Being incarcerated doesn't necessarily absolve you of the responsibility of paying child support. In fact, if you just stop sending the checks, you will have a huge debt waiting for you upon your release. Unfortunately, the reality is that many inmates find it difficult to make child support payments. Here are a few tips that can get you out of the quagmire:
Pay What You Can
For some people, being in prison doesn't mean that they lose all their sources of income. If you are still receiving some income, make it a point to pay child support to the best of your ability. For example, you can receive rental income, interest on stocks, or even retirement benefits while in prison. Take a portion of that money and use it for child support.
Apart from helping your kids, your payments (even if they are partial) will act as a "show of faith" if you decide to petition the court for child support negotiation. Remember you will need to convince the court that it is your inability, and not your unwillingness, that has made it difficult for you to stay current on your child support responsibilities.
File For a Child Support Modification
If you are sure you can't afford to make the payments, then you need to convince the court to modify them. As mentioned in the introduction, failure to get a modification or make full payments will leave you with a huge debt.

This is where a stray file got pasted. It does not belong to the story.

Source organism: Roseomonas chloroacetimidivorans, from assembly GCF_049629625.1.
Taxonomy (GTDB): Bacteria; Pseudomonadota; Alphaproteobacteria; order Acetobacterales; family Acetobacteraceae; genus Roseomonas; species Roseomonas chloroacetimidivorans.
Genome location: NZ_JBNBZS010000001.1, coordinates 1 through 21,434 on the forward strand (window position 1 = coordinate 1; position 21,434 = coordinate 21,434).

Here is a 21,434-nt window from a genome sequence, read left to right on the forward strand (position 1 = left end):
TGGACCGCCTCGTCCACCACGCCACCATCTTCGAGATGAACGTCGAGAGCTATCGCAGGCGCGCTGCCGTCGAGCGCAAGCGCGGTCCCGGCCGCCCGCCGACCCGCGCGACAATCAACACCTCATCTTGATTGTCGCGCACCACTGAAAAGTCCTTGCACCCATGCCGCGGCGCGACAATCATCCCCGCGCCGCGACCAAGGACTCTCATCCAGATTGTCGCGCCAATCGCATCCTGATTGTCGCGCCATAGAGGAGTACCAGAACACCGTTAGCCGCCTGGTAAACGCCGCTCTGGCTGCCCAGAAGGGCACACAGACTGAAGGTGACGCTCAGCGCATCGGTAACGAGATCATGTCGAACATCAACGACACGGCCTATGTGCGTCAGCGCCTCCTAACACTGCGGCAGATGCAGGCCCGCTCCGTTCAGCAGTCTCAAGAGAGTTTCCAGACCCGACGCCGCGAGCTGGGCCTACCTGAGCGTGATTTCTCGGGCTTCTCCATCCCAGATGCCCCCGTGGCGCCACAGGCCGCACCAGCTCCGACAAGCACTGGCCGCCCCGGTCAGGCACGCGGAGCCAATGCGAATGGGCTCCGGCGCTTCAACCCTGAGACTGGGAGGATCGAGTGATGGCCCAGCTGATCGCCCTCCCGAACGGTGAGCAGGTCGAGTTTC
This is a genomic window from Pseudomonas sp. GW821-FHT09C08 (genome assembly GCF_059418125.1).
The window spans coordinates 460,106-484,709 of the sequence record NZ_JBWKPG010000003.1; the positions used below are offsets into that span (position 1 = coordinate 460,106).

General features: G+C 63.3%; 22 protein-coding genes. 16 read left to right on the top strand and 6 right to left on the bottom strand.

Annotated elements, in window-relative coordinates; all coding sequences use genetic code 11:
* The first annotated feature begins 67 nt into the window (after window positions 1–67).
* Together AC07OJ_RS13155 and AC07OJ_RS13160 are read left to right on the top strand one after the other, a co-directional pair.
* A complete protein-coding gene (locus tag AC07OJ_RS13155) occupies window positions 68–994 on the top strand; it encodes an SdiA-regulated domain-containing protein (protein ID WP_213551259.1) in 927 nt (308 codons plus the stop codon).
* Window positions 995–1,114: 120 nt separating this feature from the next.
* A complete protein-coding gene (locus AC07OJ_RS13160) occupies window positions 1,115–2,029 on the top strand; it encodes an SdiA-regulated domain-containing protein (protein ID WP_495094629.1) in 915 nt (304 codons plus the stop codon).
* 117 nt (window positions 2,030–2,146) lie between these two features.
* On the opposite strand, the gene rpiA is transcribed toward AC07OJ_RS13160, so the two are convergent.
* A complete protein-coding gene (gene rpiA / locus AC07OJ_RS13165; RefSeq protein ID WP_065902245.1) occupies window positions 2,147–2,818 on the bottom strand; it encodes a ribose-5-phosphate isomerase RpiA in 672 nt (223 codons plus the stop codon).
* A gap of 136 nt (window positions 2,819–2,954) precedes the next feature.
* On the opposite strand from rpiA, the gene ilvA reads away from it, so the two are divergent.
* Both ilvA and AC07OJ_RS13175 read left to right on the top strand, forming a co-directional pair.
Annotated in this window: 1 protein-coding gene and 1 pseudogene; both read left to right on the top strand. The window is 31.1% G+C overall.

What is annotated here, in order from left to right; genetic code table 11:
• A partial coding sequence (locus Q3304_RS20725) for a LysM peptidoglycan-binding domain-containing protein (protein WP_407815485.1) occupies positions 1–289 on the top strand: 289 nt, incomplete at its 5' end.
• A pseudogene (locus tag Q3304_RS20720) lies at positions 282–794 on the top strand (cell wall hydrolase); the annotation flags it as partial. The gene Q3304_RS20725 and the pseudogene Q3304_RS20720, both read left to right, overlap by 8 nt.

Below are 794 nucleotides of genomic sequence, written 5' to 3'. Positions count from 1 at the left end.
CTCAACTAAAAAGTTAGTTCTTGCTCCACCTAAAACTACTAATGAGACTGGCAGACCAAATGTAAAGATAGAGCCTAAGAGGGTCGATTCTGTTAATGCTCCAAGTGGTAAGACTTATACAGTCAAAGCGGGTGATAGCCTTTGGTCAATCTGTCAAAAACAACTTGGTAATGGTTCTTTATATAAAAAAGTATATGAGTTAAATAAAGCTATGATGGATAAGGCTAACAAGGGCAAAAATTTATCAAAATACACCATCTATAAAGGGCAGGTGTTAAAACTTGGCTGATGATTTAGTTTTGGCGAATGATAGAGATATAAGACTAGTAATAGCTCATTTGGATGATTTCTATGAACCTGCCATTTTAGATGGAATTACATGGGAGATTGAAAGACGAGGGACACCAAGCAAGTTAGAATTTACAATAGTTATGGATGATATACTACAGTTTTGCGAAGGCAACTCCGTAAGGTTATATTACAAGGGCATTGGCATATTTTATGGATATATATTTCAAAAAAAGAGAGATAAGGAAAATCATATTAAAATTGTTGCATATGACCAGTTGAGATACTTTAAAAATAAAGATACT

There are two forms of modifications that you can seek. First, you can ask the court to reduce the payments to levels you can pay. Secondly, you can ask the court to suspend the payments for the duration of your incarceration.
Educate Yourself on the Consequences of Not Paying
Being in debt isn't the only consequence of not paying child support. You aren't "safe" from these consequences even if you are serving a lengthy sentence. When you do come out, the accumulated debts can ruin your life and even send you back to jail. The following example will suffice.
Assume you are incarcerated for several years, but don't make an effort to modify or suspend the child support order. Upon your release, you have a debt of thousands of dollars, your credit is bad, you can't land a job, and you can't rent a house. It's a pathetic scenario indeed, but this is exactly what may be in store for you if you don't hire a child support attorney, such as those found at Ritter & LeClere APC Attorneys At Law, to help you straighten out the issues.Share